A finite leave of absence can be a reasonable accommodation required by the Americans with Disabilities Act (ADA), but the statute and implementing regulations don’t specify at what point leave becomes “indefinite,” and therefore, unreasonable.
In the absence of a statutorily required duration, the definition of “reasonable” often depends on the content of the employee’s request. Employees don’t have to be precise; the U.S. Equal Employment Opportunity Commission (EEOC) has said in guidance that requests such as “sometime during the end of September” or “around October 1” can be reasonable.
But even finite requests can be unreasonable if an employee can’t explain how the leave will enable him or her to return to work. A recent case from the 7th U.S. Circuit Court of Appeals, Whitaker v. Wis. Dep’t of Health Servs. (No. 16-1807 (Feb. 27, 2017)), illustrates how repeated extension requests and vague explanations can render leave unreasonable.
Facts of the Case
“Tonya” worked for the Wisconsin Department of Health Services in its public assistance program, processing benefits applications and answering phone calls.
Tonya requested and received 2 weeks’ leave under the Family and Medical Leave Act (FMLA) for back pain. Just before her scheduled return date, she requested 14 more weeks for her medical condition and to take care of a family member. The department authorized leave up to the end of her FMLA entitlement and told her that she could then apply for a 30-day leave permitted by her contract. She applied for and received the extra 4 weeks.
When that leave expired, Tonya did not return to work and instead submitted a note from her doctor saying that she would need an additional 2 weeks. After that, another note said she needed another 4 weeks. According to court documents, neither of those notes discussed her medical condition, treatment, or likelihood of recovery.
The employer informed her that it was considering terminating her employment and asked that she attend a meeting and “provide any documentation you wish to submit for consideration.” She said she could not return to work and the employer fired her.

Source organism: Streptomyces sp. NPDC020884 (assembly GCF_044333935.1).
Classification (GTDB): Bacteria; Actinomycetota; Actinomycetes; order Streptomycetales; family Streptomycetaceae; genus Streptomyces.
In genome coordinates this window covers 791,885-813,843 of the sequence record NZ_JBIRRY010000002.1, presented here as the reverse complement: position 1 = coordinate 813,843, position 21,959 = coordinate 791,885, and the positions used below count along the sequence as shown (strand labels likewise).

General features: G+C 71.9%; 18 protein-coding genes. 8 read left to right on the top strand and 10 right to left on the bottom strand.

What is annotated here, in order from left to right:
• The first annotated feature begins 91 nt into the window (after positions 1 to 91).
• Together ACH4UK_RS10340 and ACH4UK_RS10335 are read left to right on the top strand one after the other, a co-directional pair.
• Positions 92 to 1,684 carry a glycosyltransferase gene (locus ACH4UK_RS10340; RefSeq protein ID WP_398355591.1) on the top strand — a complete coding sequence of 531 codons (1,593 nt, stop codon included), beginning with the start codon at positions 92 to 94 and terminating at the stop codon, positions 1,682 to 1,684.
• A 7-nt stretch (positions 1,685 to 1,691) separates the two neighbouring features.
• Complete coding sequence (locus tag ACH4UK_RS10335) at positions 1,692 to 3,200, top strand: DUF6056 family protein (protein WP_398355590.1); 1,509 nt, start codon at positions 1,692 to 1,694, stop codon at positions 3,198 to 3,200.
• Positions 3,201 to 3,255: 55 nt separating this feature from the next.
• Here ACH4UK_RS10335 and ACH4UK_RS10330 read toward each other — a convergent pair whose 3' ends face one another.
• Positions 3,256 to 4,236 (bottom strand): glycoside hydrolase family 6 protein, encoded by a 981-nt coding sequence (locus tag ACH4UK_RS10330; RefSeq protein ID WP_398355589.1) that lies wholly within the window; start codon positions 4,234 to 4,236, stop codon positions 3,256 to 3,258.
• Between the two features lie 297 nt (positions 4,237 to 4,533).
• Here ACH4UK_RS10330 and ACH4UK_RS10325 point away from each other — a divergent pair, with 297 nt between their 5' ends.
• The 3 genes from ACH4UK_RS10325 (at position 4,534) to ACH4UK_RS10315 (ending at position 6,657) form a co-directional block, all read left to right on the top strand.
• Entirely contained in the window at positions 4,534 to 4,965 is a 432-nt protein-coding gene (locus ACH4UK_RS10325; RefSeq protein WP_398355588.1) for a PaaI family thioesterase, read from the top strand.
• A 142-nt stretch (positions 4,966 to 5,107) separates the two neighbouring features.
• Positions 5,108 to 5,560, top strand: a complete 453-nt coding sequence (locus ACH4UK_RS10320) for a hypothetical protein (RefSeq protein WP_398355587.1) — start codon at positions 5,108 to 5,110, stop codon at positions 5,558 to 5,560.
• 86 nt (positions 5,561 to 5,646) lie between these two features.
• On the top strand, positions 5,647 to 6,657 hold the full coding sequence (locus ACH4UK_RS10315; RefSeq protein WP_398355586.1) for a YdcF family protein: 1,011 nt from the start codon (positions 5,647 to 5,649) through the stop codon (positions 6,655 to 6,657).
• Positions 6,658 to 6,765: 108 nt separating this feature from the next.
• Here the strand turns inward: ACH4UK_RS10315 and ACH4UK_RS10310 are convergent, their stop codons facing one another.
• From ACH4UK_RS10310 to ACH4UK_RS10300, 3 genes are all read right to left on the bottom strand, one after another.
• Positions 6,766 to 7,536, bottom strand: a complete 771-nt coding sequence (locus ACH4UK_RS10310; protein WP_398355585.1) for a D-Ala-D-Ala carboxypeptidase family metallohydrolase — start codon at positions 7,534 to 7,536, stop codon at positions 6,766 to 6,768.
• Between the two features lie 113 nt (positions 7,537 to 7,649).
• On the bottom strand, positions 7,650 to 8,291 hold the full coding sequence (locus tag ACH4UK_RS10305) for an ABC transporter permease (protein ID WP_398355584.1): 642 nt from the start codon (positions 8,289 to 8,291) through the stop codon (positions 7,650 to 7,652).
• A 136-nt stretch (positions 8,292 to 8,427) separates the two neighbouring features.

Tonya sued, alleging that the department violated the Rehabilitation Act of 1973 (the ADA’s public-sector counterpart) by denying her request for an accommodation of “finite, unpaid leave.”
A federal district court granted summary judgment for the employer, finding that she was essentially requesting open-ended leave, which is not reasonable.
Appeals Court Weighs In
Tonya appealed but the 7th Circuit upheld the lower court’s ruling.
The ADA requires accommodations that help employees perform their jobs. Leave can be such an accommodation if an employee needs time off to recuperate or seek treatment, for example.
But Tonya never explained how the requested leave would allow her to get back to work, the appeals court said. “[Tonya] did not offer any evidence regarding the effectiveness of her course of treatment or the medical likelihood of her recovery,” the court said; “[t]he only medical documents she supplied were two terse doctor notes.”
In fact, the notes didn’t say whether Tonya was even receiving treatment, let alone the likely effectiveness of the treatment, the 7th Circuit continued. It also considered the fact that she had repeatedly requested additional leave when her leave was about to expire.
Because she couldn’t show that she was qualified to do her job—with or without a reasonable accommodation—the lower court was correct to dismiss her claim, it said.
Employees don’t have to give an exact return date for leave to be considered reasonable, but they must give an estimate and explain why the leave will allow them to get back to work.
And while an employer will sometimes have to accept that an estimate was incorrect and that an employee requires a leave extension, the employer may, in that case, require periodic updates on the employee’s condition and possible return date, the EEOC says in its Enforcement Guidance on Disability-Related Inquiries and Medical Examinations of Employees Under the Americans with Disabilities Act.
An employer also may take previous leaves into consideration, but it still should evaluate each request on a case-by-case basis, the EEOC added in Employer-Provided Leave and the Americans with Disabilities Act.
And if an employee repeatedly requests extensions without explanation, the employer can request permission to contact the employee’s doctor, Allison L. Feldstein, a partner at Saul Ewing LLP, told attendees at a recent conference at the firm. Oftentimes, you may find out that the doctor doesn’t actually know how long the person will need to be out, which means the leave is indefinite and unreasonable, she said.
|Kate McGovern Tornone is an editor at BLR. She has almost 10 years’ experience covering a variety of employment law topics and currently writes for HR Daily Advisor and HR.BLR.com. Before coming to BLR, she served as editor of Thompson Information Services’ ADA and FLSA publications, co-authored the Guide to the ADA Amendments Act, and published several special reports. She graduated from The Catholic University of America in Washington, D.C., with a B.A. in media studies.|